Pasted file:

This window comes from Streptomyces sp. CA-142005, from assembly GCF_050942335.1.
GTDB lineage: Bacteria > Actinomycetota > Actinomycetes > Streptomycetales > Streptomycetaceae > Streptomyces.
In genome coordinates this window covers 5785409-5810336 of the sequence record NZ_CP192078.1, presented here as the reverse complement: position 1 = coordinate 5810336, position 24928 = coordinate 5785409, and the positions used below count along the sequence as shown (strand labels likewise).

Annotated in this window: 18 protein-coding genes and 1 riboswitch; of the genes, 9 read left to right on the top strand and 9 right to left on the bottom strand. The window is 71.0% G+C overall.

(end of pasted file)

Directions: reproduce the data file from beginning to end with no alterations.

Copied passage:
This window comes from Streptomyces sp. CA-142005, from assembly GCF_050942335.1.
GTDB lineage: Bacteria > Actinomycetota > Actinomycetes > Streptomycetales > Streptomycetaceae > Streptomyces.
In genome coordinates this window covers 5785409-5810336 of the sequence record NZ_CP192078.1, presented here as the reverse complement: position 1 = coordinate 5810336, position 24928 = coordinate 5785409, and the positions used below count along the sequence as shown (strand labels likewise).

Annotated in this window: 18 protein-coding genes and 1 riboswitch; of the genes, 9 read left to right on the top strand and 9 right to left on the bottom strand. The window is 71.0% G+C overall.